Rural Renewal marks the return of the Crusaders, with keyboardist Joe Sample back in the fold after a successful 20-year solo career. Equally noteworthy, cofounder and trombonist Wayne Henderson declined to continue with the revamped Crusaders, which now consists of guitarist Dean Parks, trombonist Steve Baxter and bassist Freddie Washington along with original members tenor saxophonist Wilton Felder and drummer Stix Hooper.
The ensemble, which formed as the Jazz Crusaders in 1960, pretty much picks up where it left off 20 years ago, including working with its old producer, Stewart Levine. Sample's formidable compositional abilities are still at fore of the band-he penned most of the Crusaders' tunes through the years and wrote 75 percent of Rural Renewal-and because of his songwriting, the band is able to stretch out and improv like few in contemporary jazz. With everything old being new these days, especially with funk grooves, this seasoned band is in prime position to attract young ears and recapture older ones as well.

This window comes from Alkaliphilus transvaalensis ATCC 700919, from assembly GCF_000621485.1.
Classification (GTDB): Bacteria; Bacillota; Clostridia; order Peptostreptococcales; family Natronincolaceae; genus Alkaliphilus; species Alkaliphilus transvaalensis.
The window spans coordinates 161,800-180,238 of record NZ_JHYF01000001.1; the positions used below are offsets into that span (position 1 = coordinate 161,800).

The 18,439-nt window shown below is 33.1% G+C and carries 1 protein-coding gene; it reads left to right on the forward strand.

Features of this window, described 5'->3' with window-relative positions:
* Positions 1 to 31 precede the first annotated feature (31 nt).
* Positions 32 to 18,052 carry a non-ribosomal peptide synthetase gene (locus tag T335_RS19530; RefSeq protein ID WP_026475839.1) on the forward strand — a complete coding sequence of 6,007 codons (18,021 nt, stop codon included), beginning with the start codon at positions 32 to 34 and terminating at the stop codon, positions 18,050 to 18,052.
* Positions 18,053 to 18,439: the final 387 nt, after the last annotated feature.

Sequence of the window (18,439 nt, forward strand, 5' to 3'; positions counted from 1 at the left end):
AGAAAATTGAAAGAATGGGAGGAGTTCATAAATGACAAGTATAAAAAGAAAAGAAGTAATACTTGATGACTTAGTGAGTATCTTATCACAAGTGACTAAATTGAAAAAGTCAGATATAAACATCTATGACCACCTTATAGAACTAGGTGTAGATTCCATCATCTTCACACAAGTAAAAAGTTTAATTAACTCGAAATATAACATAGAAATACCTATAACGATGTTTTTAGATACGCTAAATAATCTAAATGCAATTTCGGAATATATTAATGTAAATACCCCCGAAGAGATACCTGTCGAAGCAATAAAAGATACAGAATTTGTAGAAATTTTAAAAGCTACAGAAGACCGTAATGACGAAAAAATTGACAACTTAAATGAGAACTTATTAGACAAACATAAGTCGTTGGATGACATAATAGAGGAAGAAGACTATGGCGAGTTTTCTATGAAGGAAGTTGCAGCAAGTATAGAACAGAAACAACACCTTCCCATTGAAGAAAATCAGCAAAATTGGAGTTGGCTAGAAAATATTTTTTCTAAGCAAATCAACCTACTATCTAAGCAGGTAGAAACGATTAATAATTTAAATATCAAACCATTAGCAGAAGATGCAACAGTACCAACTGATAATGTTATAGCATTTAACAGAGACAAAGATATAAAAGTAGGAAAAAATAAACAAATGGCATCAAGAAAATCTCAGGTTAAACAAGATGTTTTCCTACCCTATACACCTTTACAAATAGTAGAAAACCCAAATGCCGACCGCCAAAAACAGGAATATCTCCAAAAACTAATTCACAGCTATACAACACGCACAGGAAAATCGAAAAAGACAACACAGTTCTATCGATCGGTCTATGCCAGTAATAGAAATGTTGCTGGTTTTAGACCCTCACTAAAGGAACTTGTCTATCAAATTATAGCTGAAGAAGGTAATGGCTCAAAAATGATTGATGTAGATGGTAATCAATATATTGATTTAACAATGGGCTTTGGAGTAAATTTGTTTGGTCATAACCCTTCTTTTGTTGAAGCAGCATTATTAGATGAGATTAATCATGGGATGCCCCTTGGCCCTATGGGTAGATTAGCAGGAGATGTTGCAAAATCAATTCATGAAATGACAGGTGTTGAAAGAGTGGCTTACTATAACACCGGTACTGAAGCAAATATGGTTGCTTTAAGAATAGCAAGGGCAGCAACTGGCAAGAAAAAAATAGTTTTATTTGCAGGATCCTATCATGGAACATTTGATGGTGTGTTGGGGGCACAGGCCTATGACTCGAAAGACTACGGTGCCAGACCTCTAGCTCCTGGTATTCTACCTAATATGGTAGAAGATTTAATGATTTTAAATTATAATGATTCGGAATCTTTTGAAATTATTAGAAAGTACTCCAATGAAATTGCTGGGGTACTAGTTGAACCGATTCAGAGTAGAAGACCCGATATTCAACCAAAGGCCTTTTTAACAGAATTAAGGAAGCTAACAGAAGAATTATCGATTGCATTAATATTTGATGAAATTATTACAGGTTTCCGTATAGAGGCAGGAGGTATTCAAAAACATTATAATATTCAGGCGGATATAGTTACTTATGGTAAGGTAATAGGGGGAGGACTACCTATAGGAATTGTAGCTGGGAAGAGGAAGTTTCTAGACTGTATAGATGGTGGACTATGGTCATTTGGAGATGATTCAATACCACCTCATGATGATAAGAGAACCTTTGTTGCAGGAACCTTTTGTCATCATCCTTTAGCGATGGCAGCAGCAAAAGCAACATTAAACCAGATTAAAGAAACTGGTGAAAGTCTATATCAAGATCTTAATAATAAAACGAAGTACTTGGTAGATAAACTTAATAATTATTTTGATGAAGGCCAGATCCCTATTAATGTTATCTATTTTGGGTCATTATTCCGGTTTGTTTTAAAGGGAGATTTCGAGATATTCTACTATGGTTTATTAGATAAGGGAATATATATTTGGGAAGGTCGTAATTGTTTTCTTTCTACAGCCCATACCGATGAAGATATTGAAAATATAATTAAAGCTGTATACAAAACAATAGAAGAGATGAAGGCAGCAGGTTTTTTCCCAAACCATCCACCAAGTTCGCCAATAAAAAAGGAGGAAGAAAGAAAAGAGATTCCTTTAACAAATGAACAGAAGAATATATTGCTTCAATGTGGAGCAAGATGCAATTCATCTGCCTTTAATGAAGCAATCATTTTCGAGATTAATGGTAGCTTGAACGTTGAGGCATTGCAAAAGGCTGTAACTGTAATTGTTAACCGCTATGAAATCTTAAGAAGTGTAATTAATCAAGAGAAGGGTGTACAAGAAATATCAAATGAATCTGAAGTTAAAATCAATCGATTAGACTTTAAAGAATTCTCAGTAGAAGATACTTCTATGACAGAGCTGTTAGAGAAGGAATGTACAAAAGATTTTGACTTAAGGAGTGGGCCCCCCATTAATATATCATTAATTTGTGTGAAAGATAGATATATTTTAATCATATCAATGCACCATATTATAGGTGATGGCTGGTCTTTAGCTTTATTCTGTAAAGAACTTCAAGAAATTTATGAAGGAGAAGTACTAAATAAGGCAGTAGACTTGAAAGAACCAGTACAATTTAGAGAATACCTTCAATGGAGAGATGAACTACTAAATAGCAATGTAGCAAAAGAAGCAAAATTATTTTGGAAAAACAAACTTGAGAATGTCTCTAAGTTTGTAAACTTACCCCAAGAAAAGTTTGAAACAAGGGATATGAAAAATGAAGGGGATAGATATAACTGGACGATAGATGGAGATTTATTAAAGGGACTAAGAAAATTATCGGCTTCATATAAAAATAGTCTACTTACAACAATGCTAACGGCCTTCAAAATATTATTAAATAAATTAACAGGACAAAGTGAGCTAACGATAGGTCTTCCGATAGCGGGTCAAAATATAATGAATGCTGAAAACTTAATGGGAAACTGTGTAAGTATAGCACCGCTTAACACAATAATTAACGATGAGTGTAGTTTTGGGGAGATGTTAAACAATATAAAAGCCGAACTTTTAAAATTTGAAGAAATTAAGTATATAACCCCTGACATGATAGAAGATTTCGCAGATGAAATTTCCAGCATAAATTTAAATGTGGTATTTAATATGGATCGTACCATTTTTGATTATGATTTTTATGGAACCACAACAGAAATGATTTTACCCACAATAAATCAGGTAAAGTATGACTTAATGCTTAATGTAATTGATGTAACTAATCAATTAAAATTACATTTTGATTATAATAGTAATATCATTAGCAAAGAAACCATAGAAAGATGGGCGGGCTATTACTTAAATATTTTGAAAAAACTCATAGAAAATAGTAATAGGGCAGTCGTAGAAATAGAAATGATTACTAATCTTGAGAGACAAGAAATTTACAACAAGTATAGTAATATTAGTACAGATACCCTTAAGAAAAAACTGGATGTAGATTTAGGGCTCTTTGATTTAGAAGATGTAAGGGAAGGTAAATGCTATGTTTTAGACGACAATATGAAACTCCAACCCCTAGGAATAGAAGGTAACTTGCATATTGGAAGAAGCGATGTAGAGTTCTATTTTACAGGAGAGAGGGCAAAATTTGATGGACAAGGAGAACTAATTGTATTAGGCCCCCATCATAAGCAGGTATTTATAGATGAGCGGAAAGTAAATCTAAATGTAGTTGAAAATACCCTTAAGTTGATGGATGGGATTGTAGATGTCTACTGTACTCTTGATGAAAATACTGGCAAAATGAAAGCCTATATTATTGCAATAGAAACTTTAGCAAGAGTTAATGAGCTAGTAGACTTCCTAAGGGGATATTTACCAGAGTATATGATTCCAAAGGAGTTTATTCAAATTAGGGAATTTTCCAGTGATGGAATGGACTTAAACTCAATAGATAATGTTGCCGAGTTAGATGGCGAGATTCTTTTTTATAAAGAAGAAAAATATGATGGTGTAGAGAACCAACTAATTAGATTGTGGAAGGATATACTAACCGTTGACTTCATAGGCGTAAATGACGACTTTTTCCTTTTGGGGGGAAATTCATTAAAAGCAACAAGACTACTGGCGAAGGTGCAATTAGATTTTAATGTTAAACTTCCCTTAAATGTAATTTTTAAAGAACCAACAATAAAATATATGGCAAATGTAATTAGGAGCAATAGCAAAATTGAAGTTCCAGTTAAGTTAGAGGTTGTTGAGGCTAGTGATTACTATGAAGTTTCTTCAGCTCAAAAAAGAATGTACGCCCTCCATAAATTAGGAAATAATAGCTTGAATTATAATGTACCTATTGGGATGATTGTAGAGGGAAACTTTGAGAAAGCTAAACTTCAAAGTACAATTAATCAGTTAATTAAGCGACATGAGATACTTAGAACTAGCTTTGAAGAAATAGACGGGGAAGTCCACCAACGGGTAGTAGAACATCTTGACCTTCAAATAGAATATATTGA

The title tune has Delta blues acoustic guitar played by none other than Eric Clapton, though it would probably be more suitable for Sample's solo CDs if not for the Crusaders' signature soulful tenor sax and trombone frontline. The rest of Rural Renewal is clearly a Crusaders recording and the keyboardist/composer along with Felder and Hooper crafted "Heartland," "Greasy Spoon" and "Lazy Sundays" to have that popular "same old feeling." Vocalist Donnie McClurkin and the Sounds of Blackness appear on "A Healing Coming On," and McClurkin croons "Sing the Song"; these two gospel/contemporary-jazz numbers have a good chance of becoming radio hits, which truly will indicate that the Crusaders are back.